Heavy winds whipped across central Georgia Dec. 8, waking homeowners and leaving downed trees and limbs behind.
Strong weather is common in Georgia, and so is cleaning up after it. But there’s a way to do it safely and wisely, say University of Georgia Cooperative Extension expert.
“Prioritize your chores by starting to work on trees that endanger buildings and fences first,” said Henry Hibbs, the UGA Extension coordinator in Oconee County.
Don’t attempt to handle trees that overhang or touch power lines, he said. Call local utility company professionals for assistance in removing these trees.
“Large trees that have been uprooted have little chance of surviving because the broken roots that used to structurally support the top weight and nourishment of the tree are damaged,” Hibbs said. “A chain saw and a camp fire may be the appropriate future for these trees.”
Tackle unsightly, damaged trees next.
For example, Bradford pear trees are prone to split. “This type of injury is difficult to reshape,” he said. “And the lopsided weight can cause the tree to blow over with soft wet ground and a gusty wind.”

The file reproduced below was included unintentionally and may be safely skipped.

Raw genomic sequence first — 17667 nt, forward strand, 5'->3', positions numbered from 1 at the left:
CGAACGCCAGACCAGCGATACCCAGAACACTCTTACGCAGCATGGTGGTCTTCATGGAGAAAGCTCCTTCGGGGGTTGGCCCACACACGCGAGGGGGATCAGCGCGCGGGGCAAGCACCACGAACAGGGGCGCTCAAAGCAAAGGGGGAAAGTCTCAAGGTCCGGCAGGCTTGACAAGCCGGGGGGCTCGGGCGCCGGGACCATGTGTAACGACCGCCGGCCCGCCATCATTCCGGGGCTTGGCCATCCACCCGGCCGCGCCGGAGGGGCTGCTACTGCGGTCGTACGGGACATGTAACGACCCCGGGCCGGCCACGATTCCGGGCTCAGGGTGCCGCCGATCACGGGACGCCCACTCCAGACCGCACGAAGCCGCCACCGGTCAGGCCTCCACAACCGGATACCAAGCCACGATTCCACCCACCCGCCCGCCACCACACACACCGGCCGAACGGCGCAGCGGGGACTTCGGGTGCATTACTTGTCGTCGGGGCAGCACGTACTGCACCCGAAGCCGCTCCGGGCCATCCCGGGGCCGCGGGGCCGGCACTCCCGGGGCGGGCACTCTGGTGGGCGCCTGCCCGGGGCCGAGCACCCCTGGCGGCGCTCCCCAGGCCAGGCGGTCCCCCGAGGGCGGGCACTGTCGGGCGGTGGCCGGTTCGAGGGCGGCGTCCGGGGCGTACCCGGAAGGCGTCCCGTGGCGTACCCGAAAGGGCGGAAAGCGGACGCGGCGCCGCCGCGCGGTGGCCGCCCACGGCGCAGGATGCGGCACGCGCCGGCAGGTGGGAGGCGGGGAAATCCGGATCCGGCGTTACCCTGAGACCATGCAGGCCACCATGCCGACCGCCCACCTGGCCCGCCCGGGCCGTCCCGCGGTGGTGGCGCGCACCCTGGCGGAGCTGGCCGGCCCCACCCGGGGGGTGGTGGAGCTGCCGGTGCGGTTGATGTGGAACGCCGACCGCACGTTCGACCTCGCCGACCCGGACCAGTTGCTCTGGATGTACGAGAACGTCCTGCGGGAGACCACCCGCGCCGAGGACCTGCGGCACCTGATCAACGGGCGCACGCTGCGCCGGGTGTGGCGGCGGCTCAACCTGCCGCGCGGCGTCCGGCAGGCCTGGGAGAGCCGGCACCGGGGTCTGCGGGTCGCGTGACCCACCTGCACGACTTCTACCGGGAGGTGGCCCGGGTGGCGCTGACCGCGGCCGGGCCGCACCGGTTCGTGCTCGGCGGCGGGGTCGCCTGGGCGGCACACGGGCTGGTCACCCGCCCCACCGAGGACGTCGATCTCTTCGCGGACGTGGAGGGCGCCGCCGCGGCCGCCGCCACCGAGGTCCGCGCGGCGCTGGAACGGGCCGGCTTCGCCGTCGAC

Hibbs recommends removing severely misshapen trees and replanting a tree with better structure.
Broken limbs that are still attached to tree crowns should be properly trimmed. Leave a pruning cut that is flush to the next larger limb or main trunk. There is no need to apply wound tar to the prune cut.
“It has been shown through research that wound treatments like this can actually slow down the healing process of the tree,” he said.
Small trees that are bent over and have not straightened back up can be propped and then braced or cabled.
“A spindly pine tree that is bent over to the ground most likely will not stand straight again,” Hibbs said. “If the damage is severe, and over one third of the bark is lost, this is damage few trees can survive.”
Hibbs suggests using Mother Nature’s windy visit as a time to review your home’s landscape.
“You may have to crank up the chainsaw for the removal of an old favorite tree, but take this opportunity to consider carefully the next tree and select one that has a stronger design,” he said. “Red and sugar maples, as well as most varieties of oak trees, are sturdier tree variety selections.”
(Sharon Dowdy is a news editor with the University of Georgia College of Agricultural and Environmental Sciences.)
Trees were downed and limbs dislodged across central Georgia as a result of high winds Jan. 8. If trees must be replaced, take extra time to select strong, sturdy replacement varieties.Download Image